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Contact: Kyle Fisher Morabito
412-268-1608 or 412-268-2900

For immediate release:
April 5, 2002

Carnegie Mellon's Computer Science Program Ranks #1 In U. S. News & World Report's Grad School Ratings

PITTSBURGH—Carnegie Mellon University has the best computer science doctoral program in the country along with the Massachusetts Institute of Technology (MIT), Stanford University and the University of California at Berkeley, according to U.S. News & World Report magazine's 2002 analysis of "America's Best Graduate Schools" (

Carnegie Mellon moved to a tie for the number one position in computer science after ranking third behind MIT and Stanford in 1999, the last time U.S. News ranked graduate computer science programs.

Carnegie Mellon's graduate programs in engineering and business tied with the University of Texas at Austin to rank 10th and 18th, respectively. The 2002 issue re-issues graduate program rankings from 2001, when Carnegie Mellon's Heinz School of Public Policy and Management was ranked 7th. The latest ratings appear in the April 15 issue of the magazine.

"These rankings certainly point out Carnegie Mellon's established position among the nation's top research universities," said university president Jared L. Cohon, "but they also reflect what sets us apart from many of our peers.

"We're not looking to top the charts in every field. We're looking for those special niches where we can make a substantive contribution to a field and to society. That's why you'll see most of our top rankings in specialty areas, such as artificial intelligence, computer engineering, management of information systems, cognitive psychology, and information technology and policy. We excel in exploring ideas and delivering new solutions in the areas where technology interfaces with business, policy, society and the arts."

Carnegie Mellon's specialty areas were among the top four in: artificial intelligence (ranked 2nd), cognitive psychology (2nd), computer engineering (4th), information technology and policy (1st), management of information systems (2nd), production/operations management (3rd), quantitative analysis in business (3rd) and systems in computer science (2nd).

"Our faculty, students, research partners and government leaders tell us that it is our distinctively multidisciplinary and highly practical approach to information technology that distinguishes Carnegie Mellon from other leading universities," Cohon said.

"Recently Intel cited this as the deciding factor for selecting Carnegie Mellon for a research lab in data storage software development. David Tennenhouse, vice president of Intel's Corporate Technology Group and director of research, said we were chosen 'not just because of great research, students and faculty, but also because of the great collaborative culture here-the way faculty work with each other and with industry.'"

Other rankings highlights include:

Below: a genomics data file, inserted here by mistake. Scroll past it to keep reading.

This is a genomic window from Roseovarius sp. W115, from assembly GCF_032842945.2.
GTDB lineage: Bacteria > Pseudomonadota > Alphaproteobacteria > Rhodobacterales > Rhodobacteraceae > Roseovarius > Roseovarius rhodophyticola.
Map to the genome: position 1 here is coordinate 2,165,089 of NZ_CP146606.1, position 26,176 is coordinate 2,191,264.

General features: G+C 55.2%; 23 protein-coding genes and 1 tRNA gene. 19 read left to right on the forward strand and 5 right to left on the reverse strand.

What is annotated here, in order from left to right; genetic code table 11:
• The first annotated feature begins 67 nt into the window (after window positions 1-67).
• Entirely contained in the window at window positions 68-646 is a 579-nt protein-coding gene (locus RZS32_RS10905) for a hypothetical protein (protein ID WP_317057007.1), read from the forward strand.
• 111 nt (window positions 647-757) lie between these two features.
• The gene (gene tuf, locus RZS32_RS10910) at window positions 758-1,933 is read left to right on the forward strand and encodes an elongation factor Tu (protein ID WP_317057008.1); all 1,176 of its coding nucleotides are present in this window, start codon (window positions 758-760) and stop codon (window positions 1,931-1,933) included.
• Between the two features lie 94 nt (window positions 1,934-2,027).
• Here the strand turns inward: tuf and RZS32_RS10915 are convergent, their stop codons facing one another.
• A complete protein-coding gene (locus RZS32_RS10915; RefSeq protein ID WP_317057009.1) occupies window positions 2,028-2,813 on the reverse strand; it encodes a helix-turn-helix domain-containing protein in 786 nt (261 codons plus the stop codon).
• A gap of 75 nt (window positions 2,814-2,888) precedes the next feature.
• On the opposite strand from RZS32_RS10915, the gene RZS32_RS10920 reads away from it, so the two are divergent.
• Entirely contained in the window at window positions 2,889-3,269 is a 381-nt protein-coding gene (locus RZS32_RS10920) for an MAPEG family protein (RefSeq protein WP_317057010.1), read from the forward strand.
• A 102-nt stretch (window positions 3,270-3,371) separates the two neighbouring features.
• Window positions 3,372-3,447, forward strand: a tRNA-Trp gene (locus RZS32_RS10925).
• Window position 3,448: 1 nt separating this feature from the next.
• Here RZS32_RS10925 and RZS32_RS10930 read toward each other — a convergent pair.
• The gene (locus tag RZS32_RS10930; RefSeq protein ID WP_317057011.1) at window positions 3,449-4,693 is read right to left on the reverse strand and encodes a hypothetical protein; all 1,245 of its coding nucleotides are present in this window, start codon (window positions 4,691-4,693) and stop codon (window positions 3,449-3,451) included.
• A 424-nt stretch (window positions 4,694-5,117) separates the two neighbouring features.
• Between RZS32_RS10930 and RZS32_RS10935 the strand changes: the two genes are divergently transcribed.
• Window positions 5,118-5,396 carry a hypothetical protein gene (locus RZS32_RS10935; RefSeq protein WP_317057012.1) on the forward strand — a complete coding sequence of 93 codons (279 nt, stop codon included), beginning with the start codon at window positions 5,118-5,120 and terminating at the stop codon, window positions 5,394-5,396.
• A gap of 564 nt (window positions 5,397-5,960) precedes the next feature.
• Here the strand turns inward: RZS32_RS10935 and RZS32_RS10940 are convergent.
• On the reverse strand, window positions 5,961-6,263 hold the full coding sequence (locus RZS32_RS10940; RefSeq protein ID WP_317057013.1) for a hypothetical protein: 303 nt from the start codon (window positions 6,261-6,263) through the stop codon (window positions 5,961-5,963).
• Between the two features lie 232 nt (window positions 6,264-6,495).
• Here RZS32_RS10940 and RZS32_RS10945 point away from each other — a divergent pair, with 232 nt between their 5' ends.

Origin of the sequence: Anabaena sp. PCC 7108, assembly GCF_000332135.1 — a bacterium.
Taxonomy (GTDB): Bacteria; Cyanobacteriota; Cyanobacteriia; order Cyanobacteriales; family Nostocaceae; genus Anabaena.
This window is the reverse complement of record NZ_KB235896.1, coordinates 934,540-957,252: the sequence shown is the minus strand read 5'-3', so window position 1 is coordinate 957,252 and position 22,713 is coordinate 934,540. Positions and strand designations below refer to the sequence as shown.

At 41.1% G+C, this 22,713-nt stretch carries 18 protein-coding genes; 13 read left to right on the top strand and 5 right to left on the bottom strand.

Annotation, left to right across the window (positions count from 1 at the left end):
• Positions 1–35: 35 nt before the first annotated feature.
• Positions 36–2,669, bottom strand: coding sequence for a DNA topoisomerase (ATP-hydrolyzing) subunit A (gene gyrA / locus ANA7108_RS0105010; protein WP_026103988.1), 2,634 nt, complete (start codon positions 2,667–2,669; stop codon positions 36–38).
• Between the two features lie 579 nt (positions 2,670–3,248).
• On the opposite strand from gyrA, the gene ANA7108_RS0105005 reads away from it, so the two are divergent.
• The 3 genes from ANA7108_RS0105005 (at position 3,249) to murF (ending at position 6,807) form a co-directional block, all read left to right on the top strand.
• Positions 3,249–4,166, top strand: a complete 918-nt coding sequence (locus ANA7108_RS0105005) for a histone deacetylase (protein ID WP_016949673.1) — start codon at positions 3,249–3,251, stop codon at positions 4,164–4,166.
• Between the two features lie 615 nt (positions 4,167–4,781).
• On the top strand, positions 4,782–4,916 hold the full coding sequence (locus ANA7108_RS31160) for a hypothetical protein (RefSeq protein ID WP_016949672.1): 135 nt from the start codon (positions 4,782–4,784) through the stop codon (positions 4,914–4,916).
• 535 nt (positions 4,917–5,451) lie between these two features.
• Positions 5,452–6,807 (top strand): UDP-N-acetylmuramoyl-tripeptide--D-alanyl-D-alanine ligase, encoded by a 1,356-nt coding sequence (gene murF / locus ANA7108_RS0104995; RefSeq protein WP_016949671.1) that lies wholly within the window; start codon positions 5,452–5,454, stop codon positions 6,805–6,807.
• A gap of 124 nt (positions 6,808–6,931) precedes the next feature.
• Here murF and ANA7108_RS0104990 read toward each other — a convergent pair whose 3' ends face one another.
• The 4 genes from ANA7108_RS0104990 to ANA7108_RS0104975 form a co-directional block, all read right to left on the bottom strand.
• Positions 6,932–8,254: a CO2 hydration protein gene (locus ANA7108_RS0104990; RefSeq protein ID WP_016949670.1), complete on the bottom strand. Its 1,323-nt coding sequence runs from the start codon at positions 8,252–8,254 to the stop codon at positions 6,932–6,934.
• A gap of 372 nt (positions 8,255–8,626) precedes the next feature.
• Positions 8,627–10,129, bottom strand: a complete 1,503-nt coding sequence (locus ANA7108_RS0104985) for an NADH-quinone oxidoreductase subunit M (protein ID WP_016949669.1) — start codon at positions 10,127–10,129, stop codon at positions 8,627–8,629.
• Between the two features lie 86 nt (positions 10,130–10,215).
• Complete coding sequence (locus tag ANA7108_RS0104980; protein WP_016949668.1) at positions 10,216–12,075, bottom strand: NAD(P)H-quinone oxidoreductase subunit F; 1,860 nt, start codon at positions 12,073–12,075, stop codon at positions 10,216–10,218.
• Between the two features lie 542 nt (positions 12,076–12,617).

—In specialty areas, Carnegie Mellon rated fourth in computer engineering and 10th in the electrical/electronic/communications category. Overall the university's graduate engineering program placed eighth a year ago.

"Our high rankings are a testimonial of our ability to engage in interdisciplinary research and leverage the work of our small but outstanding faculty," said John Anderson, dean of Carnegie Mellon's college of engineering. "The whole is greater than the sum of the parts. Of the more than 300 engineering colleges in the U.S., ranking in the top 10 is recognition of our creativity and hard work."

—In specialty business school rankings, Carnegie Mellon remained at the top of its game by coming in second in management information systems and quantitative analysis behind MIT, and third in production/operations management behind MIT and Stanford. Overall the business school rated 17th last year.

"Our unique approach to business education continues to be a strong advantage for our students and alumni," said Business School Dean Douglas Dunn. "The toolkit we help students build consistently achieves top scores for innovation and real-market relevance, and our world-class faculty research keeps us on the leading edge of global business issues."

Carnegie Mellon was also ranked for its Ph.D. programs in several disciplines (some programs were ranked in 2002; other programs were listed with their 2001 rankings):
—public policy was listed as 7th in 2001 (the Heinz School's information technology and policy specialty area was ranked number one);
—psychology was listed as 9th, tied with the University of Wisconsin, (the department's specialty area of cognitive psychology ranked second behind Stanford);
—applied mathematics ranked 11th, tied with the University of Maryland and the University of Texas at Austin;
—economics was ranked 19th, tied with New York University;
—physics ranked 28th, tied with Brown, Michigan State and Northwestern universities;
—mathematics ranked 34th, tied with Brandeis University and CUNY;
—biological sciences ranked 54th , tied with Ohio State University, Rutgers University, the University of Florida, the University of Georgia and the University of Oregon.

U.S. News & World Report annually ranks graduate programs in business, education, engineering, law and medicine. Most other categories are not ranked annually.


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